Trips of a curious penguin.

Hello, time traveler! You are reading an article that is almost ten years old. The world has changed, and so have I and my opinions. There is a good chance what's below is not current, correct, or secure anymore, and maybe it never was. This page is preserved because I am an archivist at heart, but you have been warned.

Escaping a chroot jail/1

Everybody will tell you that a chroot jail (that is, making a process think that a directory is instead the root folder, and not letting it access or modify anything outside of that) is ineffective against a process with root privileges1 (UID 0). Let’s see why.

The escape basically works like this:

  • We create a temporary folder (I named mine .42, hidden not to draw too much attention) and we chroot to that, this way we make sure our current working directory is outside the fake root, and we can do so because we’re CEOroot, Bitch2;

  • then we chroot to parent folders all the way up to the root (we don’t need to worry about going too up, /../../.. == /);

  • finally we spawn something, a shell, rm -rf, whatever.

Q: Why couldn’t we just do chroot("../../../../../../..") and call it a day?
A: Because even if the kernel does not want to keep us from doing what we want (we’re root, after all) it will keep faith to the chroot also with us and if from inside the chroot jail we ask to chroot("..") the kernel will regularly expand /.. to /. It has to do so, some programs might rely on that. So we have to move our working directory outside of the root before proceeding.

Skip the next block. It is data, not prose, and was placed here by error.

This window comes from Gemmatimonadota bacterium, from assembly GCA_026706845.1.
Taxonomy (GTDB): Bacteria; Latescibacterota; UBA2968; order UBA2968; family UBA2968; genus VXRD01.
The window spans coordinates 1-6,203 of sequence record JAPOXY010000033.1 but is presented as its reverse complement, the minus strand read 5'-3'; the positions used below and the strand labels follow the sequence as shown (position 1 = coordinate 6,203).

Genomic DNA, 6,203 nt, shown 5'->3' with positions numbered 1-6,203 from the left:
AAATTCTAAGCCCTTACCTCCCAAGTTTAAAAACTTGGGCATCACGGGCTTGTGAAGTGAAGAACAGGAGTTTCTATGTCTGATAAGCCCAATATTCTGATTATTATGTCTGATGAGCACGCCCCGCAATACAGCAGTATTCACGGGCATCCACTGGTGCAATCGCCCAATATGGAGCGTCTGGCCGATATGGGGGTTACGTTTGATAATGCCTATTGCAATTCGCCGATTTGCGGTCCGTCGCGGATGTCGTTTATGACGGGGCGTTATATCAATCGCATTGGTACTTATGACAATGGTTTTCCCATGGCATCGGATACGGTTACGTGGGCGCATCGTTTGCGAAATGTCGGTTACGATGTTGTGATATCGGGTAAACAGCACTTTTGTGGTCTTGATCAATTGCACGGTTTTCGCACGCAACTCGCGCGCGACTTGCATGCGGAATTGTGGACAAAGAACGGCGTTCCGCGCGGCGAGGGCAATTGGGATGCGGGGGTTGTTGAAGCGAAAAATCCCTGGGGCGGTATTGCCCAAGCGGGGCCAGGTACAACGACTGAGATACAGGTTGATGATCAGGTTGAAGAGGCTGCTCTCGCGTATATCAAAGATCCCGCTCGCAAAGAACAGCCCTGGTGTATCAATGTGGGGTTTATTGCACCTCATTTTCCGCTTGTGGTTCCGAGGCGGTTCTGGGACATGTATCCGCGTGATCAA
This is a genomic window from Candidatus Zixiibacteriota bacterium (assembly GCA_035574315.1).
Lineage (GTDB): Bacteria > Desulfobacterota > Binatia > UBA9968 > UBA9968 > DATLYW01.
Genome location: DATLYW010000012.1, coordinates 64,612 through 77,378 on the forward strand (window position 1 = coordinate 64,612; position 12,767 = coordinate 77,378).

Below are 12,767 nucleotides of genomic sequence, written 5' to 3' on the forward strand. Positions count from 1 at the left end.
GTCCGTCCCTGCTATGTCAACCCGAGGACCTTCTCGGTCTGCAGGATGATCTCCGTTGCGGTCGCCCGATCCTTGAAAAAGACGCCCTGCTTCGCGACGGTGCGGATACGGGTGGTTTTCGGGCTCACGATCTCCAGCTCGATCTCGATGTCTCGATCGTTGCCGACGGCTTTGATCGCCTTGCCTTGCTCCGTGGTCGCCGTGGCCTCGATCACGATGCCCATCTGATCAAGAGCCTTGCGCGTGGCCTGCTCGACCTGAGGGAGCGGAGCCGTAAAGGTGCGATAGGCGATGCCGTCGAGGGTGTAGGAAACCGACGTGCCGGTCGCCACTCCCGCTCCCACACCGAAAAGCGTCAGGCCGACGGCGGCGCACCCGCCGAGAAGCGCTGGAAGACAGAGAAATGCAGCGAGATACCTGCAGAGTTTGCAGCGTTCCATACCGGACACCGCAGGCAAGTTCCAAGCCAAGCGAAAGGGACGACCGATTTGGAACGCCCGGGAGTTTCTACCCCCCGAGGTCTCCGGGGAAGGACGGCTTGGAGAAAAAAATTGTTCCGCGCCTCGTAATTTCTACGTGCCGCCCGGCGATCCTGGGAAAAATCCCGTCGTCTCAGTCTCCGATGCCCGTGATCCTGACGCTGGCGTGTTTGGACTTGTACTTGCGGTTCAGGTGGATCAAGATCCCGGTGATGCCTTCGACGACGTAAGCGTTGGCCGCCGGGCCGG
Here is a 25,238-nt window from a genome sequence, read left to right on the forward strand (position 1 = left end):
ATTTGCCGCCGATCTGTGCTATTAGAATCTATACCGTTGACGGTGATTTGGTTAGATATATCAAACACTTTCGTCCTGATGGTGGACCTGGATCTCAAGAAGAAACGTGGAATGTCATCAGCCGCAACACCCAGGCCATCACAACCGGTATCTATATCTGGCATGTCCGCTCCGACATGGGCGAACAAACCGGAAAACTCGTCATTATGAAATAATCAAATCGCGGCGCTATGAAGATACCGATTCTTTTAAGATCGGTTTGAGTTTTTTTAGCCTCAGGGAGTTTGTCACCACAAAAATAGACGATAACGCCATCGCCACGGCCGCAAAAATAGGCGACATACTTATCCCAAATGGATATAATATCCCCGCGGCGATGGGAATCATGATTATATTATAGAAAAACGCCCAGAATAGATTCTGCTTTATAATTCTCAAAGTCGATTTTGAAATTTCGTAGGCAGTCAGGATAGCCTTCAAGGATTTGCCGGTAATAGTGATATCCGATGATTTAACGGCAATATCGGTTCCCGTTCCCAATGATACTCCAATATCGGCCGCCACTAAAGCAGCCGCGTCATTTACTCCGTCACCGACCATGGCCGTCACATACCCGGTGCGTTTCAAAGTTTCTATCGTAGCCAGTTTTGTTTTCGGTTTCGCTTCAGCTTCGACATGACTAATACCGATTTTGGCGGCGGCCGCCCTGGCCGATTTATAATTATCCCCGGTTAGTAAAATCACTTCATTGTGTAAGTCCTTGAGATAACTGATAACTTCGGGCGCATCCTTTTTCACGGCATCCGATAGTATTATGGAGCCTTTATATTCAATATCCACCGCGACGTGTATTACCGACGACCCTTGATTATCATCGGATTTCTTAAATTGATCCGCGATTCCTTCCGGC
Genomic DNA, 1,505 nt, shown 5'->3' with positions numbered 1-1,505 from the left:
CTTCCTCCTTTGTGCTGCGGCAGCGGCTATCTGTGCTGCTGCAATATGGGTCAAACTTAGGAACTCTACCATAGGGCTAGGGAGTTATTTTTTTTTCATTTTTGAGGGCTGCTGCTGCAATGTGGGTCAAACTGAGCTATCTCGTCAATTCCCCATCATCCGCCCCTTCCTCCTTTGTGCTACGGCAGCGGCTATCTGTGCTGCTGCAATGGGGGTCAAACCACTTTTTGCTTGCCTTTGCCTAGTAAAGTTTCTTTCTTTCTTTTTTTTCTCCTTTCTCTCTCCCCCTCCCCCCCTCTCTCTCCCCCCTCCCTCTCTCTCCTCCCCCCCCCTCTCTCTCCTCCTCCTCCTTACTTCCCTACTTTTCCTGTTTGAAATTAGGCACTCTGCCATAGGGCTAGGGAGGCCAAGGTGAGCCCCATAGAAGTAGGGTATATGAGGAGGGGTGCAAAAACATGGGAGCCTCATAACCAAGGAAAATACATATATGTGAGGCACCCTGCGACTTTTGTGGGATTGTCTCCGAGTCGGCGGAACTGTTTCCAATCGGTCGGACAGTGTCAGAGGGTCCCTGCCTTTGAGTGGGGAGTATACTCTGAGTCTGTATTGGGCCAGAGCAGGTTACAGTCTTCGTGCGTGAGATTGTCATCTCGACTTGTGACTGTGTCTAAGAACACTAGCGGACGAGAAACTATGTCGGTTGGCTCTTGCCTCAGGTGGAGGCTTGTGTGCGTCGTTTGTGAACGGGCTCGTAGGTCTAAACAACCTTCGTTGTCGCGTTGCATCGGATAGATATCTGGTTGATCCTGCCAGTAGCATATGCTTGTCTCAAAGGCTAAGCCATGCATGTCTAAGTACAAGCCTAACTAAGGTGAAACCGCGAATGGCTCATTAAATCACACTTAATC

Other pitfalls

If chroot() changes also the working directory to be inside the jail this will make it impossible to pop outside by just chrooting to a sub-directory, but this will not stop us.

We can simply grab the file descriptor of the current directory before the first chroot call and then fchdir() to that. chroot() does not close file descriptors.

Also, if the root privileges were incorrectly dropped, for example by calling seteuid(), a call to setuid(0) might be useful in restoring them.

So, how does a correct chroot look like?

assert(UID > 0);

And make sure that there are no setuid binaries inside the jail3!

A catch-all compile-everywhere C unchroot

  1. Or even just the CAP_SYS_CHROOT privilege (that self-chroot jailing processes often forget to drop), most of the cases we just need to be able to run chroot().

  2. Ahem.

  3. find / -type f \( -perm -4000 -o -perm -2000 \)